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I've received a great answer about sorting XML - I need to use XSLT. But how do I actually do that? What software is required?

What command or application do I need to start to get a "converted" XML output file, given that I've got an XML file and an XSLT file as input?

I don't have any development environment installed; this is a regular office computer with WinXP+IE7.

Update:
With help from this site, I created a small package that I want to share: XML-Sorter_v0.3.zip

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2 Answers 2

up vote 5 down vote accepted

First decide whether you want to use XSLT 1.0 or 2.0. XSLT 2.0 is a much richer language, and the only reason for preferring XSLT 1.0 is that it's supported in a wider range of environments (for example, in the browser).

Then decide what XSLT processor you want to use. There's a wide choice for XSLT 1.0; a rather narrower choice for XSLT 2.0.

Then look in the documentation for that XSLT processor to find out how to run it.

Given that you seem to be OK with running the transformation from the Windows command line, I would recommend using Saxon-HE, which you can get from http://saxon.sf.net/. You will need to install Java, and then you can run Saxon.  The "saxonica.com" site, which originally hosted the documentation, has become unavailable.  The documentation (or at least some of it) seems to be archived on the Wayback Machine.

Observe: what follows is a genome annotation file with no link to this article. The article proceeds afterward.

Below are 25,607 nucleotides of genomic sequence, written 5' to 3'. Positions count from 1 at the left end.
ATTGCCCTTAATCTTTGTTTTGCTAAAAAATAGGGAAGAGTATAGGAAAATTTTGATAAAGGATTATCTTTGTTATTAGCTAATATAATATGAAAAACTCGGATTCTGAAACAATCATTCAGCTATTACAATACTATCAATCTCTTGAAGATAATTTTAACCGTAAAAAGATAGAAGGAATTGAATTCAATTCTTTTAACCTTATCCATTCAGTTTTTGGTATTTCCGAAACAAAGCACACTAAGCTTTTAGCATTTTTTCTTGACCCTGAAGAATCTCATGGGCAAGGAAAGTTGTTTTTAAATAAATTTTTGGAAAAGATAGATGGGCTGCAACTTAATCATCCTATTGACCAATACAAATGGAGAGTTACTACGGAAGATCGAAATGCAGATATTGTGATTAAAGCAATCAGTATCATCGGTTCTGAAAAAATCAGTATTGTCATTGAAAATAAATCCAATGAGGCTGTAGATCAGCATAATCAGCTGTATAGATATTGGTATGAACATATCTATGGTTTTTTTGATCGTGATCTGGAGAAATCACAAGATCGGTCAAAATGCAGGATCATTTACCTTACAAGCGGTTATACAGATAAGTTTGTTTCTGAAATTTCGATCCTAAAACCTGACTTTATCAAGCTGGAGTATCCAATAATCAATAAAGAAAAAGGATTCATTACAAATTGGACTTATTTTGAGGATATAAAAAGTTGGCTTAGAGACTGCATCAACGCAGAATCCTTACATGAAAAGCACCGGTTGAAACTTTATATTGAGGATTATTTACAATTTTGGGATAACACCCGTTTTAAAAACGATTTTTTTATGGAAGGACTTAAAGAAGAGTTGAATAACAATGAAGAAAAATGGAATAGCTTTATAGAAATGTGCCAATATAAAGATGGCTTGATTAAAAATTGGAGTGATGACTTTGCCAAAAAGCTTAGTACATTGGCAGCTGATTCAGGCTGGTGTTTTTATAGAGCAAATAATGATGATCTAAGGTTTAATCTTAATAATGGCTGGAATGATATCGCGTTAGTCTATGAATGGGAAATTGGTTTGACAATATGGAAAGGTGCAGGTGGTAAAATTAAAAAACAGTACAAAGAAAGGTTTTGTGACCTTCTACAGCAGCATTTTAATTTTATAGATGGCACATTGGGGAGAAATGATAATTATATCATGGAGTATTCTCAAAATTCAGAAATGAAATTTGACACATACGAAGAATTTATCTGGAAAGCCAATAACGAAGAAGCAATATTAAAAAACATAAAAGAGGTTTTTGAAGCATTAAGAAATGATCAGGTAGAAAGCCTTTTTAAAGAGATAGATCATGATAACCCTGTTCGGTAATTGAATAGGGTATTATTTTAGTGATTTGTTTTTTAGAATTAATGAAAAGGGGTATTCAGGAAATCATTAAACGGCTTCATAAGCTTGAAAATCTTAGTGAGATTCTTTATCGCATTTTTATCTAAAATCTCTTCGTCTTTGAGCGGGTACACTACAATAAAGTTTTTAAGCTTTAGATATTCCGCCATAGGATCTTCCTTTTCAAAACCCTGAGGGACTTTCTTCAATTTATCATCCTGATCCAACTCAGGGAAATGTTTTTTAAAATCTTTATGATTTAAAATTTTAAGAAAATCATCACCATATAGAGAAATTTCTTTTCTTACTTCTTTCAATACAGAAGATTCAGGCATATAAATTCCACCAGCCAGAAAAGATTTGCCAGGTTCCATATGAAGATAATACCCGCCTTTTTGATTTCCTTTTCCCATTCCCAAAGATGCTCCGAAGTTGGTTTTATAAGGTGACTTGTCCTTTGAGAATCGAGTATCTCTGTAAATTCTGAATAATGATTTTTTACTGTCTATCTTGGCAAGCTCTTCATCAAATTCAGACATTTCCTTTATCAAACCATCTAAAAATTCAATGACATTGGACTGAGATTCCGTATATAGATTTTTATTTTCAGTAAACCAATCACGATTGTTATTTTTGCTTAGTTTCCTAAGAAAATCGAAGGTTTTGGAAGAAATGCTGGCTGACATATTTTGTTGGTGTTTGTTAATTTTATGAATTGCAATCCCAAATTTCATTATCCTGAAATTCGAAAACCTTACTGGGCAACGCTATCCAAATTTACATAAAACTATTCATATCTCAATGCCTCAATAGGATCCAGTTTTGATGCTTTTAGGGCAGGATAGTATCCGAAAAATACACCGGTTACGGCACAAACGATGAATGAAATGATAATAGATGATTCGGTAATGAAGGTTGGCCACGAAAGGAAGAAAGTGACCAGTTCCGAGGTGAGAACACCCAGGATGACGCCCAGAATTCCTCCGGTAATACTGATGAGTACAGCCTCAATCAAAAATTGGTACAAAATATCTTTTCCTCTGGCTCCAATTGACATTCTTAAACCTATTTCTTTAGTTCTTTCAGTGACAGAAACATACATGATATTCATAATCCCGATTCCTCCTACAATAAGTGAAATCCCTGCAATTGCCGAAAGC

If you prefer a simple GUI interface, consider "Kernow for Saxon".

If you want a development environment with a nice editor and debugger, you will have to pay for it, but Stylus Studio and oXygen are both good value, and both give you a choice of XSLT engines.

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Installing a development suite seems like overkill, but I've just downloaded the saxon jar file. That seems to do the trick - at least it generates an output file! Whether that file is correct, is not part of my question here. Thanks!! –  Torben Gundtofte-Bruun Nov 14 '11 at 15:49
    
The commandline documentation link is no longer valid. –  fixer1234 Jun 17 at 4:50
1  
@fixer1234: I took a stab at it.  (The Wayback Machine is a GOOD THING.) –  G-Man Jun 17 at 6:52

An XSLT Processor like Xalan-J for a command line solution. For a GUI editor/debugger you can use Eclipse, a tutorial here.

Edit: A fully web-based solution found here

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The web-based solution link was a nice edit. –  Robino Mar 6 at 15:19

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